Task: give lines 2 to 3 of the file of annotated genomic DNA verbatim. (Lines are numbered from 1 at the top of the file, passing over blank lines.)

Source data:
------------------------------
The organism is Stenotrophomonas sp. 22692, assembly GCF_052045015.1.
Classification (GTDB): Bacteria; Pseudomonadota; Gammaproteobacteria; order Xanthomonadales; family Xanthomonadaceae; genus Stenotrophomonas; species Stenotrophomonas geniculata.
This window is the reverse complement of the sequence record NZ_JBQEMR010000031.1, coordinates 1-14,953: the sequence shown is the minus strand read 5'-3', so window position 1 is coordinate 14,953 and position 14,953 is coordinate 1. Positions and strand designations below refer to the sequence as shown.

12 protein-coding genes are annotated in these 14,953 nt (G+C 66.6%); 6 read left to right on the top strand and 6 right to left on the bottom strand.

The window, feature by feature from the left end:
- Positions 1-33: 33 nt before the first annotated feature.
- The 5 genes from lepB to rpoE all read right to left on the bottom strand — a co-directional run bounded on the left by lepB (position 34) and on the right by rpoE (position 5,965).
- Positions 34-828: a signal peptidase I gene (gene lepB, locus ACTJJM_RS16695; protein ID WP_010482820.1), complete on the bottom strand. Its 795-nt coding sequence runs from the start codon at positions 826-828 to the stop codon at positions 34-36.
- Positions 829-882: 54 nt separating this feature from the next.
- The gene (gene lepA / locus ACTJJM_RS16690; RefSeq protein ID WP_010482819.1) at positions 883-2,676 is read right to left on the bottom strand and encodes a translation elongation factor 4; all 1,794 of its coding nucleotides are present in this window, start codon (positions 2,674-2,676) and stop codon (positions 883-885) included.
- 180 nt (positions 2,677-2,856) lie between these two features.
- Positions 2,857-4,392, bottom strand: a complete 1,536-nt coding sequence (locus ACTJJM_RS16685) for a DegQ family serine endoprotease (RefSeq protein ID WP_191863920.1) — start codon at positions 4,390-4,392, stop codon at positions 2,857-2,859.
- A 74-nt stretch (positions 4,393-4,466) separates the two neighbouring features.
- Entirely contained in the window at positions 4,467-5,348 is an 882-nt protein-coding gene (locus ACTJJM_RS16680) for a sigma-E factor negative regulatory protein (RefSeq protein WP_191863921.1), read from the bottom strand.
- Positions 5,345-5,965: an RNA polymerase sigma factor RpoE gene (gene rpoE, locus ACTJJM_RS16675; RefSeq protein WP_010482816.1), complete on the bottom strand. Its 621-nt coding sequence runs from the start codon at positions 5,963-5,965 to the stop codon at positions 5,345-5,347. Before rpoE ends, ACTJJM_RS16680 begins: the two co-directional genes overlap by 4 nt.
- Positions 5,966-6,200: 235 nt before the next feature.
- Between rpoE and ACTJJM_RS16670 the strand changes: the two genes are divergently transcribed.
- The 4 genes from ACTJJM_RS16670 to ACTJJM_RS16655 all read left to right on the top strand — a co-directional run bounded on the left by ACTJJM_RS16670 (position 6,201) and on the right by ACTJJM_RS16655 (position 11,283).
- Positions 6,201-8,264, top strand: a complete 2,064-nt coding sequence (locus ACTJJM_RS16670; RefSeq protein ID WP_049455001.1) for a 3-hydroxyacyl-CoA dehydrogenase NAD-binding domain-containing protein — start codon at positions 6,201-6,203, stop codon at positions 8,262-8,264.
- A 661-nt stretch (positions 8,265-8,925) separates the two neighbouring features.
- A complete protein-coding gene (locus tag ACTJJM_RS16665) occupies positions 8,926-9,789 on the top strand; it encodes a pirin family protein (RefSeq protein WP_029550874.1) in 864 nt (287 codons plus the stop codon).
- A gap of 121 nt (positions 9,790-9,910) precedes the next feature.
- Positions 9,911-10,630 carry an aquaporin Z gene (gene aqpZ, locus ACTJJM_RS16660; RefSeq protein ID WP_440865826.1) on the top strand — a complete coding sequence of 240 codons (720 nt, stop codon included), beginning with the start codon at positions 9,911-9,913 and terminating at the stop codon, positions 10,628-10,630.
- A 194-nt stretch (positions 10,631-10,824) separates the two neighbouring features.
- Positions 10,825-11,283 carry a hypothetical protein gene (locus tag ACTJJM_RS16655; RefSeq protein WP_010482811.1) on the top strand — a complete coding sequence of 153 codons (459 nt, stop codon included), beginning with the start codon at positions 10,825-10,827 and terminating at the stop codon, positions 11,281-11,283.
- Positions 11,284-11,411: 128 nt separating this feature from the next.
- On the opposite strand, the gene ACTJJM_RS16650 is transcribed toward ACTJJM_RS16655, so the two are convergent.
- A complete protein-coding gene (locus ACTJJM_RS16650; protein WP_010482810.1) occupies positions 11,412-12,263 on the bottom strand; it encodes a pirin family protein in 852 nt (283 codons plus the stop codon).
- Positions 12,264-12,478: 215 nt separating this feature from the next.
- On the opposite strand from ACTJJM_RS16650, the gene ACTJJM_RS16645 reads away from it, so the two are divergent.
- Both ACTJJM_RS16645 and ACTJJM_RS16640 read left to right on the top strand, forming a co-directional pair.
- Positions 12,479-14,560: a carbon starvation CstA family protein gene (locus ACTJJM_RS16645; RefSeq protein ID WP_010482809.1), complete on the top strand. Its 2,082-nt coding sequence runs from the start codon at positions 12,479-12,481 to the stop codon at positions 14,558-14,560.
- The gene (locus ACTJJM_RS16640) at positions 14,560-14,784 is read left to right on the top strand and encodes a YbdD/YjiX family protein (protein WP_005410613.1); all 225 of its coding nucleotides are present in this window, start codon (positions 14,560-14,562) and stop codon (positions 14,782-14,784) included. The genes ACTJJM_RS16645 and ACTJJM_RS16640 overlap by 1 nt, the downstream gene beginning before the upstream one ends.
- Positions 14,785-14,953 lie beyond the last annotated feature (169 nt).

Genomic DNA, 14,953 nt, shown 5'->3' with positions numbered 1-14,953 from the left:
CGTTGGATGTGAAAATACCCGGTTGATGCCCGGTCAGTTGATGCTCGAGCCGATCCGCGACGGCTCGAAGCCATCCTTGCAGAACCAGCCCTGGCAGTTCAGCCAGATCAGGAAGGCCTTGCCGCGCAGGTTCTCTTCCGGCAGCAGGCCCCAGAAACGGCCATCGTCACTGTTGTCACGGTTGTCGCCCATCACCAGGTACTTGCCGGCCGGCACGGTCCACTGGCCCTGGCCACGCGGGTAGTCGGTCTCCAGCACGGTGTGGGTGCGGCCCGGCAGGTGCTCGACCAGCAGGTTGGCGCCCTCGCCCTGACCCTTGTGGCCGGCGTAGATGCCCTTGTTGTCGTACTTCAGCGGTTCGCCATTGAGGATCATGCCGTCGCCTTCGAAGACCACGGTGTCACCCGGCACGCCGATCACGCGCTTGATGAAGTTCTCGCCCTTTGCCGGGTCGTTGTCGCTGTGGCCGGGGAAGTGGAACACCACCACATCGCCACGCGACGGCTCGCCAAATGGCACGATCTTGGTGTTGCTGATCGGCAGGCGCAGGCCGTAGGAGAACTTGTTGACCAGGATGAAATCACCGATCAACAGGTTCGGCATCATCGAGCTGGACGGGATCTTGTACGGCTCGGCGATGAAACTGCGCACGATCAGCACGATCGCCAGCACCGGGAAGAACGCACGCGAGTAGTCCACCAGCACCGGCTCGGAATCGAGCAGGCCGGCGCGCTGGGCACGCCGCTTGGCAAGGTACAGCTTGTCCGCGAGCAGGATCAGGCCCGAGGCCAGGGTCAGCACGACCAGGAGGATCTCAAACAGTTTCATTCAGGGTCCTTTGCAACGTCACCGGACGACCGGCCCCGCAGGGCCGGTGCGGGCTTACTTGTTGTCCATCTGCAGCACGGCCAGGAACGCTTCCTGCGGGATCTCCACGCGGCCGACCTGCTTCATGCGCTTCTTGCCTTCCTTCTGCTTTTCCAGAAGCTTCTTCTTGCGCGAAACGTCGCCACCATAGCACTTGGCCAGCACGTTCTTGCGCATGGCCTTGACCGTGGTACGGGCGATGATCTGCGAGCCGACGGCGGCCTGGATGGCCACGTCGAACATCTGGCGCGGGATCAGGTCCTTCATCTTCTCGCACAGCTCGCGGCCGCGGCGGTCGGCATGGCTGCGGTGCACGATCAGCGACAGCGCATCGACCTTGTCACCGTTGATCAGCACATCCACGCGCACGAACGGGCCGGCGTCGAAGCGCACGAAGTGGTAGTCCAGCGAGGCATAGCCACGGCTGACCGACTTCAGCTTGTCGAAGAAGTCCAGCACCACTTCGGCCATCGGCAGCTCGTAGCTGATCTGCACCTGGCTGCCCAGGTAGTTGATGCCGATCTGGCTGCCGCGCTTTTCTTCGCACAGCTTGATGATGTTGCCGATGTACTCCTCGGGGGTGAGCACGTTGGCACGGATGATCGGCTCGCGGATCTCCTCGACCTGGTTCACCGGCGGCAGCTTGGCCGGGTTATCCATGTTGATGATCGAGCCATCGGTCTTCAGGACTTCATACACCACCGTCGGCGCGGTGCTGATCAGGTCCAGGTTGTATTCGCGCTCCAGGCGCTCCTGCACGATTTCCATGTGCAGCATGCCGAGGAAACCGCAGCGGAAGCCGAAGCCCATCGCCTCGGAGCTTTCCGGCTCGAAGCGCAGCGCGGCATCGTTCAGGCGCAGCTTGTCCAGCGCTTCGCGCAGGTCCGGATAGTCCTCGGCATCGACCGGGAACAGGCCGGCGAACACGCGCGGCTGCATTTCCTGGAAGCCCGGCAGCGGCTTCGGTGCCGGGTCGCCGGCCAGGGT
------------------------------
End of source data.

Classification (GTDB): Bacteria; Pseudomonadota; Gammaproteobacteria; order Xanthomonadales; family Xanthomonadaceae; genus Stenotrophomonas; species Stenotrophomonas geniculata.
This window is the reverse complement of the sequence record NZ_JBQEMR010000031.1, coordinates 1-14,953: the sequence shown is the minus strand read 5'-3', so window position 1 is coordinate 14,953 and position 14,953 is coordinate 1. Positions and strand designations below refer to the sequence as shown.